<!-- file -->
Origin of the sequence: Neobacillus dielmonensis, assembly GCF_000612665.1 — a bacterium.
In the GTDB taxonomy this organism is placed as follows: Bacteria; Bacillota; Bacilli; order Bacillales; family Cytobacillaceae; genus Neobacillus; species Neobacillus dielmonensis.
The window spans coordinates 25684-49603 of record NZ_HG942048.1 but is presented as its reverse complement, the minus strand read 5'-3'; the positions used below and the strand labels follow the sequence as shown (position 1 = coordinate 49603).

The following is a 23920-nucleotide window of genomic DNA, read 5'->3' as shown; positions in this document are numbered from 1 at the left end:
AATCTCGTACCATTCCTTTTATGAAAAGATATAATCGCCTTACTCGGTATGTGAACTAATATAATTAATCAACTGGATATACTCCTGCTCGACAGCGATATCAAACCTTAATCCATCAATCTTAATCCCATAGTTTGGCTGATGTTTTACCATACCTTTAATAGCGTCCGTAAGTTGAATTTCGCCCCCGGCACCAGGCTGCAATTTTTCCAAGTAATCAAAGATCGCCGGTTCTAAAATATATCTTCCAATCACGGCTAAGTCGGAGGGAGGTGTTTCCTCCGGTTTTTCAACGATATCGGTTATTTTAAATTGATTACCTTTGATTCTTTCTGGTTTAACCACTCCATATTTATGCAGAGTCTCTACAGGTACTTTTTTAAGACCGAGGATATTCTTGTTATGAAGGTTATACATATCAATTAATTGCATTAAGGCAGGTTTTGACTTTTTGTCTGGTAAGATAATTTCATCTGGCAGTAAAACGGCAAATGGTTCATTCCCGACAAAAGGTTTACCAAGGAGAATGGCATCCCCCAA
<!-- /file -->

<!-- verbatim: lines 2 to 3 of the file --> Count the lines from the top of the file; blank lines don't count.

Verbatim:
In the GTDB taxonomy this organism is placed as follows: Bacteria; Bacillota; Bacilli; order Bacillales; family Cytobacillaceae; genus Neobacillus; species Neobacillus dielmonensis.
The window spans coordinates 25684-49603 of record NZ_HG942048.1 but is presented as its reverse complement, the minus strand read 5'-3'; the positions used below and the strand labels follow the sequence as shown (position 1 = coordinate 49603).